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GOAL study: clinical and non-clinical predictive factors for achieving glycemic control in people with type 2 diabetes in real clinical practice
  1. Abdulqawi Al Mansari1,
  2. Youssef Obeid2,
  3. Najmul Islam3,
  4. Mohammed Fariduddin4,
  5. Ahmed Hassoun5,
  6. Khier Djaballah6,
  7. Mojtaba Malek7,
  8. Dror Dicker8,
  9. Tirthankar Chaudhury9
  1. 1 Department of Endocrinolog, Erfan Hospital, Jeddah, Saudi Arabia
  2. 2 Department of Endocrinology, Zalka, Haroun Hospital, Beirut, Lebanon
  3. 3 Section of Diabetes, Endocrinology & Metabolism, Department of Medicine, The Aga Khan University Hospital, Karachi, Pakistan
  4. 4 Department of Endocrinology, Bangabandhu Sheikh Mujib Medical University, Dhaka, Bangladesh
  5. 5 Department of Endocrinology, Dubai Diabetes Center, Dubai, UAE
  6. 6 Department of Endocrinology, Sanofi, Paris, France
  7. 7 Department of Endocrinology, Research Center for Prevention of Cardiovascular Disease, Institute of Endocrinology & Metabolism, Iran University of Medical Sciences, Tehran, Iran
  8. 8 Department of Endocrinology, Internal Medicine D, Hasharon Hospital Rabin Medical Center, Sackler School of Medicine, Tel Aviv University, Tel Aviv, Israel
  9. 9 Department of Endocrinology, Apollo Gleneagles Hospitals, Kolkata, West Bengal, India
  1. Correspondence to Dr Tirthankar Chaudhury; tchaudhury67{at}yahoo.co.uk

Abstract

Objective The American Diabetes Association and the European Association for the Study of Diabetes guidelines recommend to individualize treatment targets/strategies in inadequately controlled patients by lifestyle management and glucose-lowering drugs to decrease the burden of diabetes-related complications. This real-world practice study aimed to assess predictive factors for achieving the glycemic hemoglobin A1c (HbA1c) at 6 months as targeted by the treating physician in adults with type 2 diabetes who required initiation of basal insulin, initiation of bolus insulin, or modification from basal or premixed insulin to new insulin regimen containing insulin glargine and/or insulin glulisine. 

Research design and methods This was an international, multicenter, observational survey with 12-month follow-up time in adults with type 2 diabetes inadequately controlled conducted in 10 developing countries. 

Results Overall, 2704 patients (mean age: 54.6 years, body mass index: 28.7 kg/m2; Caucasian: 46.1%, type 2 diabetes duration: 10.1 years) with poor glycemic control (mean HbA1c: 9.7% (83 mmol/mol), fasting blood glucose: 196.8 mg/dL) were eligible. At 6 months, advanced age, Caucasian ethnicity, shorter type 2 diabetes duration (>10 vs 1 year, p<0.0001), lower baseline HbA1c (≥ 8.5% vs <7%, p<0.0001) and no intake of oral antidiabetic drug (OAD) (none vs 2, p=0.02) were predictive factors for achieving glycemic goal as targeted by the treating physician. Absolute changes in the mean HbA1c of −1.7% and −2% were observed from baseline to 6 and 12 months, respectively. 

Conclusions Along with some well-known predictive factors, this study suggested that early insulin regimen treatment initiation and/or intensification allowed patients to promote glycemic control.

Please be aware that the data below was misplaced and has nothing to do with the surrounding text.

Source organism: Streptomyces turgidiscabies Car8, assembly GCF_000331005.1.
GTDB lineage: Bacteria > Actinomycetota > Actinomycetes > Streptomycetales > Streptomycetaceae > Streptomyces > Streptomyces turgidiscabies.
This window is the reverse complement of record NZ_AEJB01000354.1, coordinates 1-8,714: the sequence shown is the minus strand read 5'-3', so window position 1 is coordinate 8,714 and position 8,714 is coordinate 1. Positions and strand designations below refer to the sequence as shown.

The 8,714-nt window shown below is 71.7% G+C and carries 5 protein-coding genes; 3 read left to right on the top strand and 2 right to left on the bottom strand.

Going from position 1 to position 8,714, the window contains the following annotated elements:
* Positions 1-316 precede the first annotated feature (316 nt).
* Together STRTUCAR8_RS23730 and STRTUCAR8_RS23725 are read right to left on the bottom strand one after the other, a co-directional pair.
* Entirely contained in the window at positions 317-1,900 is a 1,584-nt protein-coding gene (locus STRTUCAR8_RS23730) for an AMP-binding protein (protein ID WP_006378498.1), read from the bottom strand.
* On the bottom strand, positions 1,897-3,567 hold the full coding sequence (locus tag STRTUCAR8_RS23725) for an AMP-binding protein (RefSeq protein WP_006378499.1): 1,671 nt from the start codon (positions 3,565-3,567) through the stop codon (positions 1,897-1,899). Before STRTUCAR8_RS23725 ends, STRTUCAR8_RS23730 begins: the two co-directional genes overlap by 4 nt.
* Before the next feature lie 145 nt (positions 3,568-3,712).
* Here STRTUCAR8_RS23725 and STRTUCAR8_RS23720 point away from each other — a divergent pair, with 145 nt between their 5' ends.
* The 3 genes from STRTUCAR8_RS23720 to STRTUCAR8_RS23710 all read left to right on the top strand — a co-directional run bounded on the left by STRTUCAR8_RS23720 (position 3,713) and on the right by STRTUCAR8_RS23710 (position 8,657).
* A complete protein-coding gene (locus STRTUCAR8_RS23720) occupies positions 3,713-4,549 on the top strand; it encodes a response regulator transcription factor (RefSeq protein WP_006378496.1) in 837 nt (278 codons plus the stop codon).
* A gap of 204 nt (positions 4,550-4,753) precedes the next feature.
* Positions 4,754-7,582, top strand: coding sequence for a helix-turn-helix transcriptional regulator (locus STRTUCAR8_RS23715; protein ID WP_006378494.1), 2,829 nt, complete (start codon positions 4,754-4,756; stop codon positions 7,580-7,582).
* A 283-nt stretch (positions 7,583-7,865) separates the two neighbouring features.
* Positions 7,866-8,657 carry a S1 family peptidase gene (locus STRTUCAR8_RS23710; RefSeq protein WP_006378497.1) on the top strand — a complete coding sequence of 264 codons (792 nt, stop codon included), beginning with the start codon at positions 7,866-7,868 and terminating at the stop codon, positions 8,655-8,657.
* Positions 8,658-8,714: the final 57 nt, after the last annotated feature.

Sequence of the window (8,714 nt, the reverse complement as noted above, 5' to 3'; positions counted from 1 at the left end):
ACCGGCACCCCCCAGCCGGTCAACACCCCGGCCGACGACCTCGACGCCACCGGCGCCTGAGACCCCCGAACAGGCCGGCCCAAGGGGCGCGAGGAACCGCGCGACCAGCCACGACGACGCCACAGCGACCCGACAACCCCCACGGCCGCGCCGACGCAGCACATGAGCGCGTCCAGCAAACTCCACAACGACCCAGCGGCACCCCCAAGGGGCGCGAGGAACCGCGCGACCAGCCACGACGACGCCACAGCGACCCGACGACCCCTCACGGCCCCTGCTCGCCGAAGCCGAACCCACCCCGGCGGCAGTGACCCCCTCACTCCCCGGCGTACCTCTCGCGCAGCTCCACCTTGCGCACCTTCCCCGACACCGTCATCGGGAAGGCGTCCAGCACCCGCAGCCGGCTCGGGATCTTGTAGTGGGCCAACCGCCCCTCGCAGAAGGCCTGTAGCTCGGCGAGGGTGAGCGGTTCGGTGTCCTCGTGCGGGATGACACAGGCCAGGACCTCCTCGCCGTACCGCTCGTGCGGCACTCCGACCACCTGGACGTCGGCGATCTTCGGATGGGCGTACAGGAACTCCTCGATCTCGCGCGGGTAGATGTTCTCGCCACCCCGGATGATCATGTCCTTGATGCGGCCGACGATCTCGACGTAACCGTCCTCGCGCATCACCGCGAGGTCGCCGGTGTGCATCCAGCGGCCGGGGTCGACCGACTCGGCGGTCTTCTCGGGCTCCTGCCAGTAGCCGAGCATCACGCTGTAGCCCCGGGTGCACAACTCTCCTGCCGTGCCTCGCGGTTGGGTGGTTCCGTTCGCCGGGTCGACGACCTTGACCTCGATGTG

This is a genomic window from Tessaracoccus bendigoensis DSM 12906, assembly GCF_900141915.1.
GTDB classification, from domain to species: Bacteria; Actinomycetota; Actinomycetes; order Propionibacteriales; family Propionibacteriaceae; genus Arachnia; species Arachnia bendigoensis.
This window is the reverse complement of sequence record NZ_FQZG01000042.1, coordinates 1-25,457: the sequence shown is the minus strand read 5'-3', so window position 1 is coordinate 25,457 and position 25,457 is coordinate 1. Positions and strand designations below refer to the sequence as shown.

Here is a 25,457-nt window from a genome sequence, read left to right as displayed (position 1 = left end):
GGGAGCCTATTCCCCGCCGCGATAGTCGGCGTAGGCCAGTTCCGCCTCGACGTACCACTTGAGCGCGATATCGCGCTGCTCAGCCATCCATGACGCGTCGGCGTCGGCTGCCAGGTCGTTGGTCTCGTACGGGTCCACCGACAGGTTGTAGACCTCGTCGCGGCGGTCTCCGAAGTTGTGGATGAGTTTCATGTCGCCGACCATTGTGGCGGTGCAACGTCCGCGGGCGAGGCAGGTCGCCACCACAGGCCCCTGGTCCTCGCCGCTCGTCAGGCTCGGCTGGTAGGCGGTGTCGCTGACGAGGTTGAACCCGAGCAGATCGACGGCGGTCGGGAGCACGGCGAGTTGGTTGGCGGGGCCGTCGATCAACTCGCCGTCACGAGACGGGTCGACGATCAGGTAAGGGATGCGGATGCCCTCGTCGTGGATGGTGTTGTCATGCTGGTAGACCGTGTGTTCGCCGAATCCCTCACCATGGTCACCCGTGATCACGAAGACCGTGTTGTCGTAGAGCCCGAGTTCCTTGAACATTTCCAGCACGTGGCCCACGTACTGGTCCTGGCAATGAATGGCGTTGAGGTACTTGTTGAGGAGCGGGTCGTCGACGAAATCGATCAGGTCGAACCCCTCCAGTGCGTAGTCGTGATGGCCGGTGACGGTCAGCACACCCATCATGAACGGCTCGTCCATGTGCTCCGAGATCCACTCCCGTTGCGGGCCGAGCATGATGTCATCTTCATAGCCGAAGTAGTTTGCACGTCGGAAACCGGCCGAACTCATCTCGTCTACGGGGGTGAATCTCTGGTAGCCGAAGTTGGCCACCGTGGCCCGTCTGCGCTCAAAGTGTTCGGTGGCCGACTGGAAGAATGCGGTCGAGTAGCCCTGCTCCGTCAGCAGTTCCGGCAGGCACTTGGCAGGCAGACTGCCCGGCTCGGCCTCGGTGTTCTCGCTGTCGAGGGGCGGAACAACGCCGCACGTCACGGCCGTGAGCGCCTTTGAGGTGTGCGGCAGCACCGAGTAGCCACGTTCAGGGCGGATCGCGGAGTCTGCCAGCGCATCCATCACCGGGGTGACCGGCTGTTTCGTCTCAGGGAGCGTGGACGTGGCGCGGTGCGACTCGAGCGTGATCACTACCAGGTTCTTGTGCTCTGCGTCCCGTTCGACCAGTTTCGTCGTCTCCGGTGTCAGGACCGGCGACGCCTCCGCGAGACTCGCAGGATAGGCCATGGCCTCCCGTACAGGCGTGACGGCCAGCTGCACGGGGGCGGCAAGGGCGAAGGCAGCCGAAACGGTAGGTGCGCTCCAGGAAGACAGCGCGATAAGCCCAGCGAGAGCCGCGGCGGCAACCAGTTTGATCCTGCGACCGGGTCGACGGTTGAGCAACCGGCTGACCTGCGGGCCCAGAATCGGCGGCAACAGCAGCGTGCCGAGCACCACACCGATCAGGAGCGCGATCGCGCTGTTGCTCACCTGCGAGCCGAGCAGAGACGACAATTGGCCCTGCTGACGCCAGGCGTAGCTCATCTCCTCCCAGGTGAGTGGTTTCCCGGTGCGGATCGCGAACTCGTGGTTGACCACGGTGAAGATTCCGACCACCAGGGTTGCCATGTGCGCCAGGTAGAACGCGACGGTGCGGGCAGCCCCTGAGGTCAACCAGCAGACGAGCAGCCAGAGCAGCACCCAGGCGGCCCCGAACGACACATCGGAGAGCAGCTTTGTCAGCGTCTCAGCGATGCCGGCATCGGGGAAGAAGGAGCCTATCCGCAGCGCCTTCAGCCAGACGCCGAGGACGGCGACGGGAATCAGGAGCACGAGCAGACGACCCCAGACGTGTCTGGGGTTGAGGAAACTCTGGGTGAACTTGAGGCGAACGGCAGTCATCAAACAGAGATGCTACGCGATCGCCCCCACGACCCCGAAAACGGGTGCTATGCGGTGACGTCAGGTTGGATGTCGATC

• Type 2 Diabetes
  • Insulin
  • glycemic control
  • HbA1c

This is an Open access article distributed in accordance with the Creative Commons Attribution Non Commercial (CC BY-NC 4.0) license, which permits others to distribute, remix, adapt, build upon this work non-commercially, and license their derivative works on different terms, provided the original work is properly cited, appropriate credit is given, any changes made indicated, and the use is non-commercial. See: http://creativecommons.org/licenses/by-nc/4.0/.

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Footnotes

  • Presented at Abstract of GOAL study results was published at the 77th American Diabetes Association Scientific session in 9–13 June 2017 (No. 2359-PUB).

  • Contributors All authors were involved in the analysis and interpretation of data, contributed to the discussion and writing of the manuscript, and approved the final version of the article.

  • Funding The study and data analysis was sponsored by Sanofi, Paris, France.

  • Competing interests KD is employee at Sanofi. MF, YO, AAIM, AH and DD were national investigators for the study in their respective countries. AAIM, YO, NI, MF, AH, MM, TC received support from Sanofi to discuss the design, analysis, and interpretation of the study.

  • Patient consent Not required.

  • Ethics approval Ethics approval was obtained from institutional boards of each country.

  • Provenance and peer review Not commissioned; externally peer reviewed.

  • Data statement No additional data available.

  • Author note GOAL (non-interventional on the therapeutic strategy). There was no EUDRACT or NCT number as for clinical trials. Protocol was not disclosed to CT.gov. Study identifications numbers were: ClubNet number (LANTUR06314) and the OPTIMEnumber (OBS13527).

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